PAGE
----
2017 February 19 Electronics Radio
Today, many people are re-discovering the enjoyment of listening to a traditional AM/FM radio. Unlike the Internet, which is digital-- it's either on or off-- radio listening has the challenge of how to get better reception.
This article is a collection of 7 tips for better radio listening. Enjoy!
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In This Article
1. Frequency Bands
2. Band Propagation
3. RF Interference
4. Reception Blockers
5. Get This Book
6. The Antenna
7. The Radio
1. Know The Frequency Bands
LW (longwave) is anything from about 10 kHz to 300 kHz (or up to 550 kHz in the USA). Longwave has beacons, time signals, etc. It's possible to get a license to transmit on 135-137 kHz and a couple other ones on the longwave band. So you might hear some voice transmissions now and then.
AM or MW (Midwave) is 525 kHz to 1700 kHz. It is normal to write AM frequencies as KHz (kilohertz); example: 0.550 MHz is equal to 550 KHz.
SW or HF (Shortwave or High Frequency) includes 3 MHz to 30 MHz. Sometimes these are also written as KHz, depending on your radio. Example: 11 MHz would be written as 11000 KHz.
VHF (Very High Frequency) is the catch-all for frequencies in the 30 to 300 MHz range. These include FM, WX, and AIR bands. Many of the old broadcast-TV stations were also in the VHF range, while others were UHF.
FM band is 88 MHz to 108 MHz, which makes it part of VHF. These are not usually written as kilohertz frequencies; usually megahertz (or "megacycles" on older radios.)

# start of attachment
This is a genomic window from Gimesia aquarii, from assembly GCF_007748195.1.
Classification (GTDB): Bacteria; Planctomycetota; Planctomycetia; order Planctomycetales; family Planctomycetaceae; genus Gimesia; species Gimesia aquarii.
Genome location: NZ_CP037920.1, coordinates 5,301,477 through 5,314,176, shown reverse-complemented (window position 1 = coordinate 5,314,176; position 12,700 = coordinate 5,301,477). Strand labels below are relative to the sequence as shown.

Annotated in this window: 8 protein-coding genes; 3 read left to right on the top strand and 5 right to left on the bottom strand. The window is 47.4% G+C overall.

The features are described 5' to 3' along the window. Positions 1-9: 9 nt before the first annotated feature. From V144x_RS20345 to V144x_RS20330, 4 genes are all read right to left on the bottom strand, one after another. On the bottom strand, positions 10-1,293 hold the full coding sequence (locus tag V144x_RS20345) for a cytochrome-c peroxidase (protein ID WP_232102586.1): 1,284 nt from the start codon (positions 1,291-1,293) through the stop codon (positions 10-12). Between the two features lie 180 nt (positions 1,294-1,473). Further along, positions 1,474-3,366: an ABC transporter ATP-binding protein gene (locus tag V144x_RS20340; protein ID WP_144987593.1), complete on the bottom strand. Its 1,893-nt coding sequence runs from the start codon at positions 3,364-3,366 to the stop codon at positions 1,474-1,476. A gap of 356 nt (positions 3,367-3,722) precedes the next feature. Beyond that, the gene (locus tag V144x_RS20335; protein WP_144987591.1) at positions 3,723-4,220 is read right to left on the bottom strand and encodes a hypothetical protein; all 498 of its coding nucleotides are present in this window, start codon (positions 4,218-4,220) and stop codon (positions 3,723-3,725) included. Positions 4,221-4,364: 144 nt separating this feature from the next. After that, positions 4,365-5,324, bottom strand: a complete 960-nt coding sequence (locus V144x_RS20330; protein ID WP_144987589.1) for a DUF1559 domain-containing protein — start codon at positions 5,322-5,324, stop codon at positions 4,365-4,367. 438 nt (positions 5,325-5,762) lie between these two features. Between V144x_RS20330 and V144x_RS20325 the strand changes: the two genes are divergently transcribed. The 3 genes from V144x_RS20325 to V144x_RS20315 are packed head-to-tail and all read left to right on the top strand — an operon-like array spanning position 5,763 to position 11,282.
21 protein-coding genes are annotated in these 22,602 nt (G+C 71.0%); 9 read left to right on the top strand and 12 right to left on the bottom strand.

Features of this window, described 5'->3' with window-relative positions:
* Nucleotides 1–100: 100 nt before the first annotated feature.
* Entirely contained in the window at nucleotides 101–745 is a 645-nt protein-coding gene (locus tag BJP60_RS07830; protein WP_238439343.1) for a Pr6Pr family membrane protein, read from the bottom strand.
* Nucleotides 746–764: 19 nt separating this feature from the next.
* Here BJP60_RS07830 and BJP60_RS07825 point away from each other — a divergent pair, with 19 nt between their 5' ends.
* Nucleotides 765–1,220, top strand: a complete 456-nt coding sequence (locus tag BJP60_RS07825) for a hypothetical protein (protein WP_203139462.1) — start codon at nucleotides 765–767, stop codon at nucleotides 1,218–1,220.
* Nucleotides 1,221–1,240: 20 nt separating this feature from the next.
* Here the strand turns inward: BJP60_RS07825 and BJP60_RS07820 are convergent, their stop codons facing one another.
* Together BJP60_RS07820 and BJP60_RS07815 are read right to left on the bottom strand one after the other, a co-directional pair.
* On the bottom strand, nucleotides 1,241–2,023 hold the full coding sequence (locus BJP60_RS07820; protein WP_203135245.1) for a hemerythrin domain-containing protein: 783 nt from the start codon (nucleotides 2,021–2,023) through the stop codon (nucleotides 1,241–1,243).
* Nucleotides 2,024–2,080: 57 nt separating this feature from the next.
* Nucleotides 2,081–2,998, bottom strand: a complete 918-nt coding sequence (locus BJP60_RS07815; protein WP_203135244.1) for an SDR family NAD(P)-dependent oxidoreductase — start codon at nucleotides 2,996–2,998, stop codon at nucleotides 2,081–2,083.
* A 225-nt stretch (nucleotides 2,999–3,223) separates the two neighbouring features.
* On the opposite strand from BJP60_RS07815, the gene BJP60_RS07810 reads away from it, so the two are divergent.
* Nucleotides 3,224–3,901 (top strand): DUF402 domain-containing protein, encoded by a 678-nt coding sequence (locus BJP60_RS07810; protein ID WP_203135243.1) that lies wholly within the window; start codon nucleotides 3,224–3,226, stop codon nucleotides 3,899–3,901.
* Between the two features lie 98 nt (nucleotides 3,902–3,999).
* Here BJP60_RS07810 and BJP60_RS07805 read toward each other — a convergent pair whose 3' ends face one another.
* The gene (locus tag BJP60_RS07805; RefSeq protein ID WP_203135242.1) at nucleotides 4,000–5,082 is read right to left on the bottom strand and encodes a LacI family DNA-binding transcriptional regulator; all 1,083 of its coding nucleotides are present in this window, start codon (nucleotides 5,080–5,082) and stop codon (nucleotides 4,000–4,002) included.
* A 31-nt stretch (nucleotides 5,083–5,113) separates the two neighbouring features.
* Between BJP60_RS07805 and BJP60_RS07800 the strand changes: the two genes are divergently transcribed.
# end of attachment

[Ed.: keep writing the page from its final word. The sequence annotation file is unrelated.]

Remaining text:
AIR, short for Aircraft or Airband, is 108 to 137 MHz. This is also part of the VHF band.
WX, or NOAA Weather Radio, is seven channels in the VHF band. These are 162.400 through 162.550 MHz. (They sometimes rebroadcast NOAA weather on AM, but lately I haven't heard it.) You can get cheap solar & crank powered radios that have this band, usually with AM and FM. See also my article on How To Power Almost Any Radio With Solar.
Once you know a frequency, you can calculate the wavelength easily. This website is just one example. The AM frequency of 550 KHz has a wavelength of 545 meters.
You can also see there is a huge difference in wavelength between AM and FM. These require two different types of antenna.
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2. Know About Band Propagation
LW propagates by groundwave, which means it can refract over the ground at long distances.
AM, shortwave, and CB can propagate by "skip", which means the signal can bounce off the ionosphere and travel a couple thousand miles. Sometimes LW also propagates by skip.